How is dry ice made?
Dry ice - Wikipedia, the free encyclopedia
** Dry ice **
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Small pellets of dry ice sublimating in air
Crystal structure of dry ice
*Dry ice*, sometimes referred to as "*Cardice*" or as "*card ice*" (chiefly
British English), is the solid form of carbon dioxide. It is used primarily
as a cooling agent. Its advantages include lower temperature than that of
water ice and not leaving any residue (other than incidental frost from
moisture in the atmosphere). It is useful for preserving frozen foods, ice
cream, etc., where mechanical cooling is unavailable.
Dry ice sublimates at â78.5 Â°C (â109.3 Â°F) at Earth
atmospheric pressures. This extreme cold makes the solid dangerous to
handle without protection due to burns caused by freezing (frostbite).
While generally not very toxic, the outgassing from it can cause
hypercapnia due to buildup in confined locations.
· 1 Properties
· 2 History
· 3 Manufacture
· 4 Applications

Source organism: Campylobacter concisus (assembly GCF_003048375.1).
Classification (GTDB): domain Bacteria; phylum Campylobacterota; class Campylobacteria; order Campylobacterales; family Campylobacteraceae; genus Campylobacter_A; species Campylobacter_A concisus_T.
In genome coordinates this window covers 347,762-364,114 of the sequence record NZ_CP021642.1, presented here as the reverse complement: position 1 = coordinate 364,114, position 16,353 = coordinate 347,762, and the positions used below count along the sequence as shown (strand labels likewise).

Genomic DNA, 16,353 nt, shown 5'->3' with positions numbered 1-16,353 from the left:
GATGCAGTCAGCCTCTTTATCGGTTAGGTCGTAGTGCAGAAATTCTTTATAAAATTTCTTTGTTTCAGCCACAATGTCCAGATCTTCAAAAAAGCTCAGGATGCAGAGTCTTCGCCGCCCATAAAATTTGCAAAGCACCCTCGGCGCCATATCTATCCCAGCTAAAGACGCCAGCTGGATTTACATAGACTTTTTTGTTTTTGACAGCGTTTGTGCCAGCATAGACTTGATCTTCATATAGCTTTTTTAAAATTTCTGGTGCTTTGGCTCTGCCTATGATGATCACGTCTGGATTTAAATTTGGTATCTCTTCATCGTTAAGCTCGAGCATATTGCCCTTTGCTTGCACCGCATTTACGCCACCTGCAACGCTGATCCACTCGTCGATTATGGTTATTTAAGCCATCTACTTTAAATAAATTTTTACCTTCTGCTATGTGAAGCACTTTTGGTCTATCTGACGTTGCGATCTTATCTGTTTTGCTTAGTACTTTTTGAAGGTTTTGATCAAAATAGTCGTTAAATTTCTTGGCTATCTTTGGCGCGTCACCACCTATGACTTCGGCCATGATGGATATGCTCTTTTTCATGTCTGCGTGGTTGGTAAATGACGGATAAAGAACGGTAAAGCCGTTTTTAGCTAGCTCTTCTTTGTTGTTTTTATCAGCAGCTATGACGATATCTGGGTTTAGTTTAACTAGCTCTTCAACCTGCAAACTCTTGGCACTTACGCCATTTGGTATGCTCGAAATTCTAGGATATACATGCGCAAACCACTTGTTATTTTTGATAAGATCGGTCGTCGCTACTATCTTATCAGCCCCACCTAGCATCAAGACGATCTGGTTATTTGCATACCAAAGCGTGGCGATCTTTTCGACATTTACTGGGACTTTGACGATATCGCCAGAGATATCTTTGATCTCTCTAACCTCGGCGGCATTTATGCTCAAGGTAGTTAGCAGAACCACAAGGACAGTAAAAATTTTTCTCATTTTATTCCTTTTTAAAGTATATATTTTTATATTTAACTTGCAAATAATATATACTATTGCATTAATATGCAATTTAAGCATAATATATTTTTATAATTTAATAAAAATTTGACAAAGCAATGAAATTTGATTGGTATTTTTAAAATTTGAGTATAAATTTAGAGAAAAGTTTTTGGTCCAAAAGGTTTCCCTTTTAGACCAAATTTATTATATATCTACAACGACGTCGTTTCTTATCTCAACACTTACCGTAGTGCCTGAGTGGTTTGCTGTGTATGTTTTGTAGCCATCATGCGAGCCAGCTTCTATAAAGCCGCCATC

· 4.1 Commercial
· 4.2 Industrial
· 4.3 Scientific
· 4.4 Dry ice bombs
· 5 Safety
· 6 Occurrence on Mars and Venus
· 7 References
· 8 Bibliography
For supplementary chemical data, see Carbon dioxide (data page).
Dry ice is the solid form of carbon dioxide (chemical formula CO),
comprising two oxygen atoms bonded to a single carbon atom. It is
colorless, with a sour zesty odor, non-flammable, and slightly acidic.^
Phase diagram of carbon dioxide
At temperatures below â56.4 Â°C (â69.5 Â°F) and pressures
below 5.13 atm (the triple point), CO changes from a solid to a gas with
no intervening liquid form, through a process called sublimation. The
opposite process is called deposition, where CO changes from the gas to
solid phase (dry
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